Press Releases

    31 January 2005

    China Set to Stay Growth Course, According to UNCTAD Handbook of Statistics 2004

    (Reissued as received.)

    GENEVA, 28 January (UNCTAD) -- China's record-breaking export growth is likely to have topped 35 per cent in 2003-2004, according to new estimates released today by the United Nations Conference on Trade and Development (UNCTAD). The figures build on the data contained in the UNCTAD Handbook of Statistics 2004, which show that China's trade surplus soared by a factor of eight since the early 1990s, leading the growing participation of developing countries in world trade. While China has been one of the main engines of growth for the global economy, the Asian economies more generally have resumed their rapid growth after the crisis of 1997-1998, with export growth rates of 20.4 per cent in the Philippines, 19.3 per cent in the Republic of Korea, 13.5 per cent in India, and 7.8 per cent in Indonesia in 2003. However, "hopes that the least developed countries and the highly indebted countries will be able to trade their way to development are uncertain", according to Carlos Fortin, Officer-in-Charge of UNCTAD: their share of international trade remains stagnant at 0.6 per cent and 0.9 per cent, respectively, unchanged over the past 10 years.

    The recent rise in commodity prices is reflected in the firming up of the all-commodity price index, which increased from 77.0 in 2002 (1990=100) to 97.8 in the second quarter of 2004, and these prices are also reflected in the terms of trade that the Handbook computes for many countries. Apart from crude oil, the price of which rose from 87.6 at the end of 2001 to 161.5 in the second quarter of 2004, other important price increases registered are those for wheat, soybean oil, copra, sisal, rubber, nickel and tin. "While many third world countries that are highly dependent on commodities for their incomes and growth will benefit from these movements", says Sam Laird, Head of UNCTAD’s Trade Analysis Branch, "there will be a negative impact on net food importers, mostly in Africa, from higher wheat prices." In addition, the Handbook shows the relative instability of commodity prices, which makes long-term planning very difficult.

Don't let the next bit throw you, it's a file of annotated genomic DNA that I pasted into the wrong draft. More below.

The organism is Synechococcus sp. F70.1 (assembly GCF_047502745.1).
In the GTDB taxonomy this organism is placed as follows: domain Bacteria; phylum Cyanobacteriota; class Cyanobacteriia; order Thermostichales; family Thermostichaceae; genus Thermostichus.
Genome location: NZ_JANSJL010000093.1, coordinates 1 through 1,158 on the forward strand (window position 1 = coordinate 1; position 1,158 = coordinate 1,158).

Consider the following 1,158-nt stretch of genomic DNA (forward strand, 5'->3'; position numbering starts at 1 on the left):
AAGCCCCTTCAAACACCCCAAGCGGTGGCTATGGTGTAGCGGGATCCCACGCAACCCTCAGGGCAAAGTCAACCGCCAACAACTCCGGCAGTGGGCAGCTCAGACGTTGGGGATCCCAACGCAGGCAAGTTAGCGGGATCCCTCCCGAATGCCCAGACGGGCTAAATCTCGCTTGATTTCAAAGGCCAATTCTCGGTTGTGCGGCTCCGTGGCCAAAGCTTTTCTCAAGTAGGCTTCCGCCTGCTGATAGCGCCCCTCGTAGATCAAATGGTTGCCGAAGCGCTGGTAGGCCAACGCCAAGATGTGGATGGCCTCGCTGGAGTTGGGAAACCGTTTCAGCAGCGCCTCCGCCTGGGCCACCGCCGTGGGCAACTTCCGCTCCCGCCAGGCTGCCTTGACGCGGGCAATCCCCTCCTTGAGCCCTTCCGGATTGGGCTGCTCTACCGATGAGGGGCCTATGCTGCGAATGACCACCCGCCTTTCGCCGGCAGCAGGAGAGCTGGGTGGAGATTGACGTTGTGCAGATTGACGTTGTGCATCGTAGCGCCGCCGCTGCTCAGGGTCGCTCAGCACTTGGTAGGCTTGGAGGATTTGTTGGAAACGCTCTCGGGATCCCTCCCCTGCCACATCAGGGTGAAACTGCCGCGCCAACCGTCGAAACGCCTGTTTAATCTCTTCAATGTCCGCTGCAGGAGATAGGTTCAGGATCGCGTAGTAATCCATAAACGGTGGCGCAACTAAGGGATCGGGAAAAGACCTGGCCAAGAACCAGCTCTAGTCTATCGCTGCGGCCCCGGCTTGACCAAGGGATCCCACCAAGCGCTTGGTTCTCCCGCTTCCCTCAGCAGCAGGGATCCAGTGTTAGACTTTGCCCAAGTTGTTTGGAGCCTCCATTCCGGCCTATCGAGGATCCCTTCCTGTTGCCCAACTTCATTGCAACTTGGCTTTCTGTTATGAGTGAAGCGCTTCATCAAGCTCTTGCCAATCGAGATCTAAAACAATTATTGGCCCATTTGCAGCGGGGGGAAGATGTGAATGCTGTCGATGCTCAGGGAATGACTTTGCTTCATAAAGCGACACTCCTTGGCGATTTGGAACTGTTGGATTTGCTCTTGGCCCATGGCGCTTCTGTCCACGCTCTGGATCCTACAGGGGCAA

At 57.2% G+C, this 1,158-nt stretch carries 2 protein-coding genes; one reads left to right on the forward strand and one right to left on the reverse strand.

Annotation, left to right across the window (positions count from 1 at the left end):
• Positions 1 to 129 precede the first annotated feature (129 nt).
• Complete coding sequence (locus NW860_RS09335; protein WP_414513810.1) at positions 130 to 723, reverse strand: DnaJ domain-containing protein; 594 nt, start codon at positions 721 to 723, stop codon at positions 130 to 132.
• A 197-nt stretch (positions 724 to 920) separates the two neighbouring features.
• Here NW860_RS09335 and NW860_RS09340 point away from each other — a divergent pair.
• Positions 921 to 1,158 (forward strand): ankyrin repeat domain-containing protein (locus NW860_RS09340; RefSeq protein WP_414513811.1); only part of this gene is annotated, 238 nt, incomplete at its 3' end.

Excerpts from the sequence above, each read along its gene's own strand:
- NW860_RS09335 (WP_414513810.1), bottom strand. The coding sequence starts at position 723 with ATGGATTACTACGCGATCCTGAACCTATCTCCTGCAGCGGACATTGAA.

Trade reforms in developing countries over the past 10 to 15 years are reflected in the general decline in protection in these countries, often under World Bank/International Monetary Fund (IMF) programmes. Chinese import tariffs, for example, dropped from 34.8 per cent in 1992 to 12.4 per cent in 2001; Indian tariffs fell from 70.5 per cent in 1990 to 28.0 per cent in 2001 and have dipped another 10 percentage points since then, according to unofficial sources.  The majority of developing countries now have tariffs in the 10 to 20 per cent range, and a considerable number of them in the 5 to 10 per cent range. This does not take full account of the further tariff reductions under regional trade agreements, whose rapidly growing intra-trade is also mapped by the Handbook.

    The Handbook provides valuable insights into trends in a number of trade and related areas of the global economy, such as:

    -- The Maldives’ tourism revenues have quadrupled since 1990, making them a key source of revenue for the country, but these figures will be severely affected by the recent tsunami.

    -- Trade among developing countries amounts to 13 per cent of global merchandise flows, which is low considering there are 165 developing economies, but the figure reflects an upward trend: flows grew by two percentage points between 1998 and 2002.